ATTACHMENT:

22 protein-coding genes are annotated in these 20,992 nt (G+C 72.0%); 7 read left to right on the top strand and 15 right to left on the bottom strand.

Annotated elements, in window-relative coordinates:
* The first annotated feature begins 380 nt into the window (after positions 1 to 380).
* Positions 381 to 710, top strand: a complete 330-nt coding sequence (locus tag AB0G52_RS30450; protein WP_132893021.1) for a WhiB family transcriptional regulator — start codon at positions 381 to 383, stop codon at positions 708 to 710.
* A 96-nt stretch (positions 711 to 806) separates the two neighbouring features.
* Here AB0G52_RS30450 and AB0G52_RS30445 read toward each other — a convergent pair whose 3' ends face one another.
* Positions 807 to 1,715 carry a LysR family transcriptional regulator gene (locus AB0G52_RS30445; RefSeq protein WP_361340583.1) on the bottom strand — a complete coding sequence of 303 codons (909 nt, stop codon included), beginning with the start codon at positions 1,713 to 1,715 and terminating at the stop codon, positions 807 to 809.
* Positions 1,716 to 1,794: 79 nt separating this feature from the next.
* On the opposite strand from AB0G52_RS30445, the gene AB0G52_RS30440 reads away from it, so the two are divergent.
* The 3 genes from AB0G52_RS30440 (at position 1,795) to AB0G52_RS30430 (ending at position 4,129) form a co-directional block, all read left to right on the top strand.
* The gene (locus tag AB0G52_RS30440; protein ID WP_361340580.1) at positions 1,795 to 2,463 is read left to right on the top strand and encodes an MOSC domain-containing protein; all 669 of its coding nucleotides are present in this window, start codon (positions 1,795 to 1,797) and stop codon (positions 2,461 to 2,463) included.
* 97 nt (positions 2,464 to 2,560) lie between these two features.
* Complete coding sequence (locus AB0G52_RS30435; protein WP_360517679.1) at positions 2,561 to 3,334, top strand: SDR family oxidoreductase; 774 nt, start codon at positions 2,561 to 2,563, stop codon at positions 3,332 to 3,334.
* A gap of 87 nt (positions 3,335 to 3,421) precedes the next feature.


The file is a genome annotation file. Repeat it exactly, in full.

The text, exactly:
22 protein-coding genes are annotated in these 20,992 nt (G+C 72.0%); 7 read left to right on the top strand and 15 right to left on the bottom strand.

Annotated elements, in window-relative coordinates:
* The first annotated feature begins 380 nt into the window (after positions 1 to 380).
* Positions 381 to 710, top strand: a complete 330-nt coding sequence (locus tag AB0G52_RS30450; protein WP_132893021.1) for a WhiB family transcriptional regulator — start codon at positions 381 to 383, stop codon at positions 708 to 710.
* A 96-nt stretch (positions 711 to 806) separates the two neighbouring features.
* Here AB0G52_RS30450 and AB0G52_RS30445 read toward each other — a convergent pair whose 3' ends face one another.
* Positions 807 to 1,715 carry a LysR family transcriptional regulator gene (locus AB0G52_RS30445; RefSeq protein WP_361340583.1) on the bottom strand — a complete coding sequence of 303 codons (909 nt, stop codon included), beginning with the start codon at positions 1,713 to 1,715 and terminating at the stop codon, positions 807 to 809.
* Positions 1,716 to 1,794: 79 nt separating this feature from the next.
* On the opposite strand from AB0G52_RS30445, the gene AB0G52_RS30440 reads away from it, so the two are divergent.
* The 3 genes from AB0G52_RS30440 (at position 1,795) to AB0G52_RS30430 (ending at position 4,129) form a co-directional block, all read left to right on the top strand.
* The gene (locus tag AB0G52_RS30440; protein ID WP_361340580.1) at positions 1,795 to 2,463 is read left to right on the top strand and encodes an MOSC domain-containing protein; all 669 of its coding nucleotides are present in this window, start codon (positions 1,795 to 1,797) and stop codon (positions 2,461 to 2,463) included.
* 97 nt (positions 2,464 to 2,560) lie between these two features.
* Complete coding sequence (locus AB0G52_RS30435; protein WP_360517679.1) at positions 2,561 to 3,334, top strand: SDR family oxidoreductase; 774 nt, start codon at positions 2,561 to 2,563, stop codon at positions 3,332 to 3,334.
* A gap of 87 nt (positions 3,335 to 3,421) precedes the next feature.